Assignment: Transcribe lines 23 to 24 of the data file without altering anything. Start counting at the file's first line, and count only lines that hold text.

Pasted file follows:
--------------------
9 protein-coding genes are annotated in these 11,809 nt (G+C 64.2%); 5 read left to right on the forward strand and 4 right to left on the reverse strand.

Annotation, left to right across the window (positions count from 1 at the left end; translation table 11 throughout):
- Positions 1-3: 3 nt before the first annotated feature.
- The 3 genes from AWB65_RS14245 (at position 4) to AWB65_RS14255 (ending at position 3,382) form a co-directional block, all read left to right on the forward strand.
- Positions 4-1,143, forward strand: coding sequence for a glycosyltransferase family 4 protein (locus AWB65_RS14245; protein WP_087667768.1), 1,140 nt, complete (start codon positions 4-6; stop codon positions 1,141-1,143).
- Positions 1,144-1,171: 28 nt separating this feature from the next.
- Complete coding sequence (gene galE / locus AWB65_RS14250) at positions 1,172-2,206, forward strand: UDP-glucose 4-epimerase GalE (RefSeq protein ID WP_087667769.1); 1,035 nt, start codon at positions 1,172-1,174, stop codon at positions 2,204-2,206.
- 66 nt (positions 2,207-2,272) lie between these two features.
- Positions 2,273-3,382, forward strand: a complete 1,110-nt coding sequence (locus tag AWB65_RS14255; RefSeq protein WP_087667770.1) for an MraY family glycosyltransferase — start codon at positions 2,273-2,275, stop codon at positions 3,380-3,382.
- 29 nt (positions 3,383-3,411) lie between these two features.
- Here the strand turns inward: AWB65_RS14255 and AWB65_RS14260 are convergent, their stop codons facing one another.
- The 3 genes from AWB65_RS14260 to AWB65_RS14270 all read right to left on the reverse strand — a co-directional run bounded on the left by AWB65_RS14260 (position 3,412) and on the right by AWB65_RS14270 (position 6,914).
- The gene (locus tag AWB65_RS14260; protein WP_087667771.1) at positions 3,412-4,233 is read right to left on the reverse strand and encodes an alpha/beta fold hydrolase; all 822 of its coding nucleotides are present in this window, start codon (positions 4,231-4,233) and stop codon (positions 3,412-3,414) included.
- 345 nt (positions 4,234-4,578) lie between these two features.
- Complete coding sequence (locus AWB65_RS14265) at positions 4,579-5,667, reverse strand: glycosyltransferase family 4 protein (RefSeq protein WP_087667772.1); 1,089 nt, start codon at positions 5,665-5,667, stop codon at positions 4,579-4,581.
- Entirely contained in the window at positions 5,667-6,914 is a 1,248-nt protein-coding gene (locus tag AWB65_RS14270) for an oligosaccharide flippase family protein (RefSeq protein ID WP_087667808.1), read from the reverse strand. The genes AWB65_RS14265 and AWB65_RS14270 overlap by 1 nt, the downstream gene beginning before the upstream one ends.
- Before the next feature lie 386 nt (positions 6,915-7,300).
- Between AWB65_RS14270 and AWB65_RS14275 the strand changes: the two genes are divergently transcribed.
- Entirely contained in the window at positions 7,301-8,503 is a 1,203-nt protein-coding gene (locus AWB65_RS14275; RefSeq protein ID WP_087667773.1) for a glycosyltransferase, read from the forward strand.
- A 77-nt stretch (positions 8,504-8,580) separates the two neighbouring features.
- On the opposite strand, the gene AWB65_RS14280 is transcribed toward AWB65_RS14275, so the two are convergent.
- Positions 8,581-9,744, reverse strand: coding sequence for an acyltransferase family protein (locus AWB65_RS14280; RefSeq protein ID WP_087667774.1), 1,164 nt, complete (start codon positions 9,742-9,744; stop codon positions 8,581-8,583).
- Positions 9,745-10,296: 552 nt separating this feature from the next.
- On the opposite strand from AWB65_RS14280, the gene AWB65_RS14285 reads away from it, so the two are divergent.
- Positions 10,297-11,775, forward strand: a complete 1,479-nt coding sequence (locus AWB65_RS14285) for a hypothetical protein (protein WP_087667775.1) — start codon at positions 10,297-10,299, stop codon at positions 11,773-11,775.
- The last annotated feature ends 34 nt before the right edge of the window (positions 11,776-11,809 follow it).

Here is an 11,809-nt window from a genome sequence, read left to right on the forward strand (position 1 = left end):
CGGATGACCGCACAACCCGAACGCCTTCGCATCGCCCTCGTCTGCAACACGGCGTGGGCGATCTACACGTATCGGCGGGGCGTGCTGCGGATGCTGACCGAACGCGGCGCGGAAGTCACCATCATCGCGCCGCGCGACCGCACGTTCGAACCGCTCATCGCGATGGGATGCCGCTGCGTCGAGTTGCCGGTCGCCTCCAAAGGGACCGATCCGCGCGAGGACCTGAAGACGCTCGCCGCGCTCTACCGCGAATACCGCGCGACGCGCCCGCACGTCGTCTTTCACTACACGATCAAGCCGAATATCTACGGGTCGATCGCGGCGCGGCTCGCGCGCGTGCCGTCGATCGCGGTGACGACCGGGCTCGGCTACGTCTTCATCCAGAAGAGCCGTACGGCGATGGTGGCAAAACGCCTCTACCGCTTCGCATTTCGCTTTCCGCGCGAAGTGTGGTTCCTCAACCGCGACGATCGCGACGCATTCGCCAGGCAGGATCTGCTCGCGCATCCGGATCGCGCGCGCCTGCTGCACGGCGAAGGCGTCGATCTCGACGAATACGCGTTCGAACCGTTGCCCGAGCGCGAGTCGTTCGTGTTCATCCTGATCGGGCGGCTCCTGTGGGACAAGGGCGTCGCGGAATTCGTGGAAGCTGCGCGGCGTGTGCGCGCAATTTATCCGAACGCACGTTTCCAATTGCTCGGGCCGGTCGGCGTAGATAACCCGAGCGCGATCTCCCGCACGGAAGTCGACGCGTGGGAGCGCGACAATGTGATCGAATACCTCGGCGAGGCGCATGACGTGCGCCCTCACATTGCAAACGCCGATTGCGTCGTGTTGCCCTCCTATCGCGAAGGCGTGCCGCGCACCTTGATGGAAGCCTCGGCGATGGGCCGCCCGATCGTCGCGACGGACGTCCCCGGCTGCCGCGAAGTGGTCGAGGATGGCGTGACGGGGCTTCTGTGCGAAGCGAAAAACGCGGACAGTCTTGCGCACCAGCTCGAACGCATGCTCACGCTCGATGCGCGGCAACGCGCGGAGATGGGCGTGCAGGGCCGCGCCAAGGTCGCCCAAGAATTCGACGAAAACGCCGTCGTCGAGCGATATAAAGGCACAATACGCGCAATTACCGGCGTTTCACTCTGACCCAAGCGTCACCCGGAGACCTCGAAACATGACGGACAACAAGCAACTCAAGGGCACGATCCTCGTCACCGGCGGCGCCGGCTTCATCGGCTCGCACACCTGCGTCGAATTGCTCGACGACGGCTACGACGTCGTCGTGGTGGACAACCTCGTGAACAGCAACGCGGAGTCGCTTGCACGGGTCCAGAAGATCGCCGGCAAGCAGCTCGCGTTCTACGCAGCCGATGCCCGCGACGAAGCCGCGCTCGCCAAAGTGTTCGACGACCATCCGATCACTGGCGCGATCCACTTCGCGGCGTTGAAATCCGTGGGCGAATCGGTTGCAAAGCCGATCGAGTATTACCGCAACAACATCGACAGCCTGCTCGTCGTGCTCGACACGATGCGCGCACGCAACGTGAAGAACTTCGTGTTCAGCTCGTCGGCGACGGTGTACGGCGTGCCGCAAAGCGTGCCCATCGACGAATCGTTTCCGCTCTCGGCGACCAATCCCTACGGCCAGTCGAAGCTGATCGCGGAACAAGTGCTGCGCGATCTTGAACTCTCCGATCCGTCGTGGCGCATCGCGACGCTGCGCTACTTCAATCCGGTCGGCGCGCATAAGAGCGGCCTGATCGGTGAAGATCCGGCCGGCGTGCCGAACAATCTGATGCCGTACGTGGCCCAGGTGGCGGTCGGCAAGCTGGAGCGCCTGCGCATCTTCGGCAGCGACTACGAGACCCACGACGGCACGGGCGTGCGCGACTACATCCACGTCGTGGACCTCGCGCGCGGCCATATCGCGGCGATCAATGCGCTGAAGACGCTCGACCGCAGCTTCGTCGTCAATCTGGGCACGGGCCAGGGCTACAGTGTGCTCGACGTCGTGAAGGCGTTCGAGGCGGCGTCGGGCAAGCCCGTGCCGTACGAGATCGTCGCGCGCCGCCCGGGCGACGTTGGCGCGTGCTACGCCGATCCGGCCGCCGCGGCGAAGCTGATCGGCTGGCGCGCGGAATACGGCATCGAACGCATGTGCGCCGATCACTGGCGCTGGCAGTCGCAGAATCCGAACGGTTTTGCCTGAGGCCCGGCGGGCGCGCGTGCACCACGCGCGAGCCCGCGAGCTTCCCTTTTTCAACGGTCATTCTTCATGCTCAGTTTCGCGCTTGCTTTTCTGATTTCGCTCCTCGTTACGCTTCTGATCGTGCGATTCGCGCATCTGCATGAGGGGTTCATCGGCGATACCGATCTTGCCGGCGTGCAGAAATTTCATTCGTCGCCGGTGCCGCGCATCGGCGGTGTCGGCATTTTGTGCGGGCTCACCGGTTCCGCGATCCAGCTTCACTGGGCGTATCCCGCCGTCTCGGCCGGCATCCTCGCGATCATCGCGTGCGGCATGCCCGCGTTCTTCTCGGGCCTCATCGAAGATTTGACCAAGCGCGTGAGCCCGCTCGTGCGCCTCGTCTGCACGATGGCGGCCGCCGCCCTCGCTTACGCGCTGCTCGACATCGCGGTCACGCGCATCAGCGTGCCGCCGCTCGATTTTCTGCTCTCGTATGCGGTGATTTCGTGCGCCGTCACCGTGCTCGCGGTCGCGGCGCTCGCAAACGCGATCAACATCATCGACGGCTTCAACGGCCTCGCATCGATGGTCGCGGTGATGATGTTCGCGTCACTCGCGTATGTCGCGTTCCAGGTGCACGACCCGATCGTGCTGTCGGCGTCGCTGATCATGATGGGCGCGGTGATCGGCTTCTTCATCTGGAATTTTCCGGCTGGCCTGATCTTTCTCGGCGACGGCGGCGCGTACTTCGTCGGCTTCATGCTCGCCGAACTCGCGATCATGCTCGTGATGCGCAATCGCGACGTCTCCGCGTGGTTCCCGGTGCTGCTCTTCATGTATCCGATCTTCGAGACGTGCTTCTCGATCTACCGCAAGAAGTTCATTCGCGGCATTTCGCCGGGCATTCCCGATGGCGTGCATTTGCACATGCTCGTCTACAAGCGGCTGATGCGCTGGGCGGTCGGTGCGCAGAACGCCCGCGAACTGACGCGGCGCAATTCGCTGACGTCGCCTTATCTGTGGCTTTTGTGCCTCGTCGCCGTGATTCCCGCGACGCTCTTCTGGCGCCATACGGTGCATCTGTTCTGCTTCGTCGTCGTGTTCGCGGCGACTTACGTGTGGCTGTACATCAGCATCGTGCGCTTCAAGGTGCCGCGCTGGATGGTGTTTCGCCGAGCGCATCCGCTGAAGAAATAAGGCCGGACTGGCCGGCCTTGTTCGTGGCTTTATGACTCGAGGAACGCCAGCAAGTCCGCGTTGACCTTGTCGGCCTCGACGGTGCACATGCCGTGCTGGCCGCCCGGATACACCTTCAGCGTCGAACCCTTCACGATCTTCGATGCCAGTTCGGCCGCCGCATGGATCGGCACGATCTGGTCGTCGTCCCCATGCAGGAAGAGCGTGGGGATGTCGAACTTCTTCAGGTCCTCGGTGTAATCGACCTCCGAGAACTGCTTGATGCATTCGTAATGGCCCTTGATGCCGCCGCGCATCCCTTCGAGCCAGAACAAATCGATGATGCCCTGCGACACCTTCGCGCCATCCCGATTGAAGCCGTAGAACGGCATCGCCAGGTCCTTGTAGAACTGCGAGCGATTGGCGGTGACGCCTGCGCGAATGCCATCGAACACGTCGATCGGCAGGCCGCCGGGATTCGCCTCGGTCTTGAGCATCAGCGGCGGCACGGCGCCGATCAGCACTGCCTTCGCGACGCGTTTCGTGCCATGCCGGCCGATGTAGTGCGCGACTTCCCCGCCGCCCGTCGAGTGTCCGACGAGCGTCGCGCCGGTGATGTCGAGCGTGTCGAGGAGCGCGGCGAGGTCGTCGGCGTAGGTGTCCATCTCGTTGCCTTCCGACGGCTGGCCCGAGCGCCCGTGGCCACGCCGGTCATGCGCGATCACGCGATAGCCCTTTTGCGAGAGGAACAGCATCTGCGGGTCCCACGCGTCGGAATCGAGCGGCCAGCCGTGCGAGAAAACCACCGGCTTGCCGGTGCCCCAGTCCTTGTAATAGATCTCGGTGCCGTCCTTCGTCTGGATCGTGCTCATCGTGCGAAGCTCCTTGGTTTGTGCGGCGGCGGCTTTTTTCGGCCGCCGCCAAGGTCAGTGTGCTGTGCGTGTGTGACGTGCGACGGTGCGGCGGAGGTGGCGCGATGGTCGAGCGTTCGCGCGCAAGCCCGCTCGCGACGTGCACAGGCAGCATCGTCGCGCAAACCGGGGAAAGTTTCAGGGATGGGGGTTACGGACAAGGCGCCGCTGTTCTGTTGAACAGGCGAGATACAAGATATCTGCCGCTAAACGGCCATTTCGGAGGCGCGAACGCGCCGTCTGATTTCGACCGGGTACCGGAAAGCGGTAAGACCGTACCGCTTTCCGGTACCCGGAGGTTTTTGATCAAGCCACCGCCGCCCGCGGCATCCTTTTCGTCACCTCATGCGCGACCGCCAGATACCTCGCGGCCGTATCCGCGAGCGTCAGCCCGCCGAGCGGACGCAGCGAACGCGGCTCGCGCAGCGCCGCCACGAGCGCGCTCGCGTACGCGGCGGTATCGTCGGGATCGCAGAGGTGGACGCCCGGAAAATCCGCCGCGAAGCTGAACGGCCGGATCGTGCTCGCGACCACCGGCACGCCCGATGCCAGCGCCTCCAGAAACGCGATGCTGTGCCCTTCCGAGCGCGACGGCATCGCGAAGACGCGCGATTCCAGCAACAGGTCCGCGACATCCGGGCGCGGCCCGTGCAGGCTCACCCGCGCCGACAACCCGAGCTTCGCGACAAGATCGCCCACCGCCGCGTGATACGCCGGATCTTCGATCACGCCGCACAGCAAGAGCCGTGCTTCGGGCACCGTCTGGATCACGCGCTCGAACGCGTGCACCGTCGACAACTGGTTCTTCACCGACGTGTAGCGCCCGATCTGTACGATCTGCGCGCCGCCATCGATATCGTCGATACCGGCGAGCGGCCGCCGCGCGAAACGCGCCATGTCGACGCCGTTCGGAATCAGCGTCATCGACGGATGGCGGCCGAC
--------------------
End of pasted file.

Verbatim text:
- Positions 9,745-10,296: 552 nt separating this feature from the next.
- On the opposite strand from AWB65_RS14280, the gene AWB65_RS14285 reads away from it, so the two are divergent.